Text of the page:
Perhaps you have heard of atrial fibrillation. You’ve seen it in the news or have a friend or relative with it. Or a doctor has just told you that you have it. But what exactly is it?
Atrial fibrillation is a fancy name for an irregular and/or rapid heartbeat. Usually, the heart pumps blood in a seamless kind of coordinated dance, with all four chambers gracefully working together. But this doesn't always happen.
If the left and right atria, the heart's upper chambers, are beating erratically, they become out of sync with the left and right ventricle, the two lower chambers of the heart. This weakens the blood flow to the rest of your body and can lead to shortness of breath and weakness.
While this may happen here and there to some people, it can be chronic in others. The condition itself is unlikely to cause death, but treatment is important because it can lead to complications that are life-threatening, such as blood clots, stroke or heart failure.
Being vigilant about your symptoms can help prevent these more serious complications. Strokes usually result when a clot breaks loose from the heart and travels to the brain, according to Sarah Samaan, MD, a cardiologist with Legacy Heart Center in Dallas-Fort Worth.
These clots can form because "the erratic rhythm in the atria can allow blood to pool in little 'pockets,' since the atria are quivering, rather than squeezing," she said.
However, this generally happens only when someone has been in atrial fibrillation for more than 24 hours, so seeking medical care within this window allows proper treatment and possible avoidance of a stroke.
What Are the Symptoms?
It is possible to have atrial fibrillation and not know it until a doctor discovers it. But if you do feel symptoms, they will center on the effects of getting insufficient blood flow to your body. These include lightheadedness, shortness of breath, chest pain, weakness and decreased blood pressure.
You may also experience confusion since your brain may not be getting the blood it needs. The clearest symptom is the actual feeling of an irregular heartbeat or an uncomfortably racing heart heat. If your chest feels like it's flopping around like a struggling fish, it's definitely important to call your doctor. If you experience severe chest pain, you should seek emergency assistant in case it's a heart attack.
Those with occasional or "paroxysmal" atrial fibrillation have intermittent symptoms, but for those with chronic atrial fibrillation, "normal" is an abnormal heart rhythm. While a normal heart rate range is 60 to 100 beats a minute, a heart with atrial fibrillation can go from 100 to 175 beats per minute.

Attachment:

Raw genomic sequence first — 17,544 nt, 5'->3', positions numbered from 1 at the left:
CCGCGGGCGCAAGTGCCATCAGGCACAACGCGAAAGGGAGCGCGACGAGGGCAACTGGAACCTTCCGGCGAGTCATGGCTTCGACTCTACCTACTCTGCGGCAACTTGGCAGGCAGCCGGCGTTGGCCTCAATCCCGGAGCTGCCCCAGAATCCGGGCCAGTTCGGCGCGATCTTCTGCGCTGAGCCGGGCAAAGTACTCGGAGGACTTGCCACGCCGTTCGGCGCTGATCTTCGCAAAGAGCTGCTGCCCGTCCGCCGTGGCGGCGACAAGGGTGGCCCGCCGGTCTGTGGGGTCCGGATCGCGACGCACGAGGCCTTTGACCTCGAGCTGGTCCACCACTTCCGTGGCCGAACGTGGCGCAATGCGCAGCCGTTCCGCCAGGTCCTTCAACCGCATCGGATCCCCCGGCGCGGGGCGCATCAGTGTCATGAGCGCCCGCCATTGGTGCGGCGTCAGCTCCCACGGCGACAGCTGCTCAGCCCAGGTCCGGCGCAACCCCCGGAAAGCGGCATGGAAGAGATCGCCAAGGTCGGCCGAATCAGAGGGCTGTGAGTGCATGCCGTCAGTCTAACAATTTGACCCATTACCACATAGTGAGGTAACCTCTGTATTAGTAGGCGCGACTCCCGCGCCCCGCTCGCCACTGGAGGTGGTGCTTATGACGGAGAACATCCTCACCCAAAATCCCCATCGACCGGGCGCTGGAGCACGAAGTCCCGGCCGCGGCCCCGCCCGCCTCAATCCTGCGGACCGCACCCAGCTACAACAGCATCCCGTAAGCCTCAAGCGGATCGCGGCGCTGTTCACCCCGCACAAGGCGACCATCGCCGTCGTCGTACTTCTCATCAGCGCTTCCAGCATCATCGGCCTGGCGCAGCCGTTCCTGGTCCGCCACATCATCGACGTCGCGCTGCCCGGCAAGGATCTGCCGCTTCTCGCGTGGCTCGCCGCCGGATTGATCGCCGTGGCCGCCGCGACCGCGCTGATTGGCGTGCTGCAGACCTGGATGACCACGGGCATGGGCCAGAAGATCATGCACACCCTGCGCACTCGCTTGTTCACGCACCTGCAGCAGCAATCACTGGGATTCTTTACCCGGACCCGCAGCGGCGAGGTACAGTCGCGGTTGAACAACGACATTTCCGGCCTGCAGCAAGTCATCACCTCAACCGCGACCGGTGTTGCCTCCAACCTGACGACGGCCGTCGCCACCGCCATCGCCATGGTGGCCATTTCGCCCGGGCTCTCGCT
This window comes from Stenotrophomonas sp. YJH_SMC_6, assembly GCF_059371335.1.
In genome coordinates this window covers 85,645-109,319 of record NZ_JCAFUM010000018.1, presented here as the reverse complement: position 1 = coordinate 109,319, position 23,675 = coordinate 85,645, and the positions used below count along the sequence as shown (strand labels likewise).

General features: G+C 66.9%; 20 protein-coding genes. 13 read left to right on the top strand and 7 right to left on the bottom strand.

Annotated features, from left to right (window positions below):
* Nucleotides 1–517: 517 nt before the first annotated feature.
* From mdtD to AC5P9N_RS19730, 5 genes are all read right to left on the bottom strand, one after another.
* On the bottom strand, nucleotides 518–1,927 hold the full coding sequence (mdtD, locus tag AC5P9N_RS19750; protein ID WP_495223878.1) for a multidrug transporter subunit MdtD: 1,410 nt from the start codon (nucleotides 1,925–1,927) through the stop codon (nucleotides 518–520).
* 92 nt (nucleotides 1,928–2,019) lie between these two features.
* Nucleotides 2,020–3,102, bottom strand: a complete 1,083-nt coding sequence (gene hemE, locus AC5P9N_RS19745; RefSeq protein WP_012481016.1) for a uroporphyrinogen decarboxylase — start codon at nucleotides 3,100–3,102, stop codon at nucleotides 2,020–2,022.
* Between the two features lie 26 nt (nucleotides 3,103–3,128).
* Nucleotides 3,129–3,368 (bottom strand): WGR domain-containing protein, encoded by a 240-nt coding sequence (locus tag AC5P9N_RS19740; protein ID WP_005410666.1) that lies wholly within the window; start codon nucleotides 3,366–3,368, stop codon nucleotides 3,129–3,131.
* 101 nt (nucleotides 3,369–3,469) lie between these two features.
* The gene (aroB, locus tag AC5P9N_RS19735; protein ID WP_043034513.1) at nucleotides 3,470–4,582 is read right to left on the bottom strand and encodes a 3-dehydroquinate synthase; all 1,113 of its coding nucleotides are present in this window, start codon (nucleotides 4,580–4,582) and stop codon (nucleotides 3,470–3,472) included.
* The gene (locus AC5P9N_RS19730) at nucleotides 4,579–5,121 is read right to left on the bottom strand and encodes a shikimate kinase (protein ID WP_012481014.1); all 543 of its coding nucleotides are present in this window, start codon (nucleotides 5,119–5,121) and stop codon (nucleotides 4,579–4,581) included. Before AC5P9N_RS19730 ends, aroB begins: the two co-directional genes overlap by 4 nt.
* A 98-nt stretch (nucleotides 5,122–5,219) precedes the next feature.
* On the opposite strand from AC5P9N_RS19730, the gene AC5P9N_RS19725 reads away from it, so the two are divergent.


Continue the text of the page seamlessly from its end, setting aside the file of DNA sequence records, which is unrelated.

There are a wide range of causes for atrial fibrillation, most commonly leading back to a structural problem in the heart. Though individuals can be born with the condition as a congenital heart defect, this is rare, according to Dr. Samaan. She said most people in the U.S. who develop atrial fibrillation are age 65 and older. "Many of them have high blood pressure, coronary artery disease, heart valve abnormalities or lung disease," she said.
Other possible but less common causes include developing it following heart surgery or a heart attack, a metabolic imbalance (such as thyroid issues), viral infections and sleep apnea. Severe stress from an illness or surgery may also bring on atrial fibrillation, and a condition called sick sinus syndrome, in which your heart's natural pacemaker is out of whack, can cause it.
Atrial fibrillation can also be caused or made worse by stimulants like caffeine, tobacco or stimulant medications. Alcohol can play a part as well. In other less common cases, there is no cause that can be determined.
Those most at risk for developing atrial fibrillation, other than being born with a heart defect, are those with heart disease, high blood pressure, chronic health conditions like sleep apnea or thyroid problems, heavy drinkers and those with a family history of atrial fibrillation. Age is also a risk factor: as you grow older, your risk of developing the condition increases.
How Is Atrial Fibrillation Diagnosed?
There are a variety of tests that help medical professionals determine whether you have atrial fibrillation. Many of these are imaging tests, such as X-rays or ultrasounds, and others involve wearing devices to monitor your heart rate.